“Tact” is one of the most important weapons you will need in your “back to school” arsenal. You have finally convinced yourself that it is time to take a break from the corporate world to pursue an MBA; you have slowly accepted the reality of forgone wages and have even begun searching for a new apartment. But wait, when all is said and done, how do you break the news to your supervisor? I say, it depends. Different firms have different cultures – some firms have processes and contracts in place that provide the option for employees to take a leave of absence to pursue higher degrees, while many others don’t. Pursuing an MBA might also be a route for dissatisfied employees or career switchers, in which case your exit notice might not be received with fist pumps and celebrations.
Here are a few tips to guide you:
1)Who will be writing your recommendation? MBA applications have traditionally requested recommendations from current or former supervisors and colleagues, among other valid options. If your supervisor is writing your recommendation, it is only rational that he/she understands your future intentions and will keep tabs on your acceptance rate. If you trust your supervisor enough to involve him/her in the process, you should have no anxiety. Make sure you reassure your boss of your commitment to maintain the same standards of productivity till you leave. On the other hand, if you opt for either a former boss, college professor, highly secretive colleague or someone other than your boss to write your recommendation, depending on your impetus, it is only wise to hold off till the two week notice.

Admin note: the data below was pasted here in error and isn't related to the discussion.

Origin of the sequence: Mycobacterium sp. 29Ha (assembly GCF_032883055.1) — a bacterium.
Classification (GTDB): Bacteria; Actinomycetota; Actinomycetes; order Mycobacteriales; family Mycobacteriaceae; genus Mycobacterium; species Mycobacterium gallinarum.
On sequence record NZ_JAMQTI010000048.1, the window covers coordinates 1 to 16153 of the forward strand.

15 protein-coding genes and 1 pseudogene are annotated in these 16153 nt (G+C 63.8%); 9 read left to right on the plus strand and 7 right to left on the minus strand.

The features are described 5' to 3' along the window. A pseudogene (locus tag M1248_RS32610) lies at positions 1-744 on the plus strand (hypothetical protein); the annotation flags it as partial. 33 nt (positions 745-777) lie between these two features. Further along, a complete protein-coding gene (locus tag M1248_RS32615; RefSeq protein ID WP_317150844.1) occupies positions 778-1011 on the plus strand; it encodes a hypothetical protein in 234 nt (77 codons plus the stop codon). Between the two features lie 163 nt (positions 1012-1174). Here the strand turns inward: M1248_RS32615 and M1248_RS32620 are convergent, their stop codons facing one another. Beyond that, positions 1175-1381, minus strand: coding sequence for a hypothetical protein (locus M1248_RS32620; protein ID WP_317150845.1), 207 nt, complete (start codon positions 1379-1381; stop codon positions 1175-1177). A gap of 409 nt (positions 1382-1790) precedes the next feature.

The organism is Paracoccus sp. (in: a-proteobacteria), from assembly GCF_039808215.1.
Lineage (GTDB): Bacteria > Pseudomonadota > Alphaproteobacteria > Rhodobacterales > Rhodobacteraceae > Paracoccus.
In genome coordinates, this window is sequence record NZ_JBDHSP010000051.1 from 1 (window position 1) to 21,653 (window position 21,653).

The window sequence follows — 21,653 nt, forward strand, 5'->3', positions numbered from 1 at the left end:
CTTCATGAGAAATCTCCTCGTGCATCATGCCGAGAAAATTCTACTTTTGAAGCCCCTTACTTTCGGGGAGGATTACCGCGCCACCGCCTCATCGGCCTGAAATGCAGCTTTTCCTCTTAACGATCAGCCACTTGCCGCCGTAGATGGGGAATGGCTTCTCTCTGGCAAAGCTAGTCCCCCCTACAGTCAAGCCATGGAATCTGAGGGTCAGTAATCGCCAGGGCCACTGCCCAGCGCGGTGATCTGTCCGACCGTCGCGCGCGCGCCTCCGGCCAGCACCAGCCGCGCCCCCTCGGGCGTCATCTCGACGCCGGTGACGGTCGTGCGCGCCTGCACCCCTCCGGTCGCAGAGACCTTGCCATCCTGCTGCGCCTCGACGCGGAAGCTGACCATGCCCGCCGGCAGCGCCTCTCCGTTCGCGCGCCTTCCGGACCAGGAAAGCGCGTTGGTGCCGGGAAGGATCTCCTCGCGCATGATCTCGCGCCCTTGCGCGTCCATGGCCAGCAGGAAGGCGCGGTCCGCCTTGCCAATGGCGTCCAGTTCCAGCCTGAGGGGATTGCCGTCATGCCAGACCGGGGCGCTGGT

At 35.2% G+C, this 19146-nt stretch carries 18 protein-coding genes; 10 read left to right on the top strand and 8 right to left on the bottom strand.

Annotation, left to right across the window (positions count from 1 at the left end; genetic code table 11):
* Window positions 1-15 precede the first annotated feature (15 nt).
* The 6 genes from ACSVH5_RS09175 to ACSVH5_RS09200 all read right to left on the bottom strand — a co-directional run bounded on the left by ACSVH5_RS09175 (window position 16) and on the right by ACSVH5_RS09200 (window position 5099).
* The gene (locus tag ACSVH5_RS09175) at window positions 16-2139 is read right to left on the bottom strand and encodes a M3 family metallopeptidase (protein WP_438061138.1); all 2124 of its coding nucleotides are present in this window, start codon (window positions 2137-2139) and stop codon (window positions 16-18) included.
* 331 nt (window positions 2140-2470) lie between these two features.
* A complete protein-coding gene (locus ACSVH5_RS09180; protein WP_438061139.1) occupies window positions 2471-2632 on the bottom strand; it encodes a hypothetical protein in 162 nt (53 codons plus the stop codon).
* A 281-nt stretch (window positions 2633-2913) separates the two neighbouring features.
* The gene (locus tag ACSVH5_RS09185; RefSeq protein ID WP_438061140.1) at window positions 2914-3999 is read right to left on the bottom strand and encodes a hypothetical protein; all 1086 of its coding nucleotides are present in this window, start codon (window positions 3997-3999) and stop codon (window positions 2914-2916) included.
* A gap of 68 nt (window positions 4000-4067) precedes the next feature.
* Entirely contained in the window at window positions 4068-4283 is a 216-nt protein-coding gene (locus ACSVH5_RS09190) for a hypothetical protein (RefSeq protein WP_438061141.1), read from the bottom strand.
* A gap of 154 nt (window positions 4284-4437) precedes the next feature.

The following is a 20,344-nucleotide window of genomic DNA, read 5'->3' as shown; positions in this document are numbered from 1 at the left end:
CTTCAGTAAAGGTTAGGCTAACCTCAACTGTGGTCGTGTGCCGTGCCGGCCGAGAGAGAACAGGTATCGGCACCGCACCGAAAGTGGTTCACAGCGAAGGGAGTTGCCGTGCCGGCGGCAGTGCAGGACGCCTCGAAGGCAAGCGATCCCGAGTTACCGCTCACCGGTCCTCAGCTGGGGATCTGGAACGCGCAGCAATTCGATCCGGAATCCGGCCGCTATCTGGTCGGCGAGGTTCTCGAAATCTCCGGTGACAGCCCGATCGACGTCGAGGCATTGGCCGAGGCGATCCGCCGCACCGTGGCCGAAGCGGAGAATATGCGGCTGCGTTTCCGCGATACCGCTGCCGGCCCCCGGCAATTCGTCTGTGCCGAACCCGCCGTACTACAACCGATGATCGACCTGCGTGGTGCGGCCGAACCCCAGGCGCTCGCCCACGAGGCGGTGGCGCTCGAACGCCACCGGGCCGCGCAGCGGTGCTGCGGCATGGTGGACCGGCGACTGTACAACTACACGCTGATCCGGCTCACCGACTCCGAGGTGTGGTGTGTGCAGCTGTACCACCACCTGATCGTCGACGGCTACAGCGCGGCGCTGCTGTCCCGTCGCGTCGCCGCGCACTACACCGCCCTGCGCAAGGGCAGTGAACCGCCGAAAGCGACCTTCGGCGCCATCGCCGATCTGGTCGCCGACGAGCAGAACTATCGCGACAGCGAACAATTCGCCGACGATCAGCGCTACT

2)Relationship with your supervisor. Do you plan to return to the same company after graduation? If so, your exit strategy may impact your re-entry. Be careful to burn as less bridges as possible. Take the time now to make the right management and HR connections. Regardless of your future plan, remember that your supervisor/ colleagues become an essential part of your network.
3)Historical experience of former colleagues. Seek advice from former employees or friends who have left similar industries in pursuit of an MBA. They will most likely have a relatively accurate view of the best approach. Make sure your plan and timeline aligns with the company culture.
Coming from the consulting industry, analysts/ junior consultants are encouraged to pursue higher degrees. I involved my supervisor early in the process – taking the time to discuss my future aspirations, my MBA plan and the schools I was interested in attending. He was enthusiastic and agreed to write every recommendation I needed. Even though I started hearing from schools in March, I was not eager to make my final decision until I was certain. This bought me some time to hold-off on providing the final verdict to my supervisor. After which I was able to candidly discuss my exit strategy.
Whatever timeline you choose – Be tactful!
Oyinade Ogunbekun, Forte Fellow
Class of 2012, Olin Business School, Washington University in St. Louis